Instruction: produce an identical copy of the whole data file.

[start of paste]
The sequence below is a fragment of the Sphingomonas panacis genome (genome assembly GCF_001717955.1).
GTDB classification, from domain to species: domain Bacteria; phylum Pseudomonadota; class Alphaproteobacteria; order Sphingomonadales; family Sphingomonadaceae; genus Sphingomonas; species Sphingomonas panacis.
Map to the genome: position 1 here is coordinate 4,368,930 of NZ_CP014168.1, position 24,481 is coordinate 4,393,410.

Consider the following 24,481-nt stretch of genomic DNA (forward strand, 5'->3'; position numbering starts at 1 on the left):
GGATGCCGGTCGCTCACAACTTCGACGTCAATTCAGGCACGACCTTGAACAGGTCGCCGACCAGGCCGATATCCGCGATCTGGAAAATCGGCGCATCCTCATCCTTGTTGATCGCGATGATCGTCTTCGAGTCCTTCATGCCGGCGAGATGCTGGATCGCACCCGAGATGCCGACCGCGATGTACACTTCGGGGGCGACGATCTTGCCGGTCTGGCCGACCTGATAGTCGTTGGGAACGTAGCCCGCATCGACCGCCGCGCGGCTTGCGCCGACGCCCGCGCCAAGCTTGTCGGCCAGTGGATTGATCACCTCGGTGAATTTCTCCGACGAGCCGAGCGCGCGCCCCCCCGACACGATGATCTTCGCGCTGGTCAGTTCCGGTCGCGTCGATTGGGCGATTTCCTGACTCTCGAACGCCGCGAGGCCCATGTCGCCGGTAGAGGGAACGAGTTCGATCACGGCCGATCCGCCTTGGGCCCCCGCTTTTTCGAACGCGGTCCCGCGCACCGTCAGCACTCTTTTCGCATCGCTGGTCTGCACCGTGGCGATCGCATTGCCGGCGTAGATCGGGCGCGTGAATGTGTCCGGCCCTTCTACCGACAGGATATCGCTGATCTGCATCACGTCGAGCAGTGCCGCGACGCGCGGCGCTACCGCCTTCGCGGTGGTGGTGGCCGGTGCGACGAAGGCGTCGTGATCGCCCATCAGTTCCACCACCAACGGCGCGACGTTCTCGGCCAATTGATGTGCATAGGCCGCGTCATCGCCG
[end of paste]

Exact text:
The sequence below is a fragment of the Sphingomonas panacis genome (genome assembly GCF_001717955.1).
GTDB classification, from domain to species: domain Bacteria; phylum Pseudomonadota; class Alphaproteobacteria; order Sphingomonadales; family Sphingomonadaceae; genus Sphingomonas; species Sphingomonas panacis.
Map to the genome: position 1 here is coordinate 4,368,930 of NZ_CP014168.1, position 24,481 is coordinate 4,393,410.

Consider the following 24,481-nt stretch of genomic DNA (forward strand, 5'->3'; position numbering starts at 1 on the left):
GGATGCCGGTCGCTCACAACTTCGACGTCAATTCAGGCACGACCTTGAACAGGTCGCCGACCAGGCCGATATCCGCGATCTGGAAAATCGGCGCATCCTCATCCTTGTTGATCGCGATGATCGTCTTCGAGTCCTTCATGCCGGCGAGATGCTGGATCGCACCCGAGATGCCGACCGCGATGTACACTTCGGGGGCGACGATCTTGCCGGTCTGGCCGACCTGATAGTCGTTGGGAACGTAGCCCGCATCGACCGCCGCGCGGCTTGCGCCGACGCCCGCGCCAAGCTTGTCGGCCAGTGGATTGATCACCTCGGTGAATTTCTCCGACGAGCCGAGCGCGCGCCCCCCCGACACGATGATCTTCGCGCTGGTCAGTTCCGGTCGCGTCGATTGGGCGATTTCCTGACTCTCGAACGCCGCGAGGCCCATGTCGCCGGTAGAGGGAACGAGTTCGATCACGGCCGATCCGCCTTGGGCCCCCGCTTTTTCGAACGCGGTCCCGCGCACCGTCAGCACTCTTTTCGCATCGCTGGTCTGCACCGTGGCGATCGCATTGCCGGCGTAGATCGGGCGCGTGAATGTGTCCGGCCCTTCTACCGACAGGATATCGCTGATCTGCATCACGTCGAGCAGTGCCGCGACGCGCGGCGCTACCGCCTTCGCGGTGGTGGTGGCCGGTGCGACGAAGGCGTCGTGATCGCCCATCAGTTCCACCACCAACGGCGCGACGTTCTCGGCCAATTGATGTGCATAGGCCGCGTCATCGCCG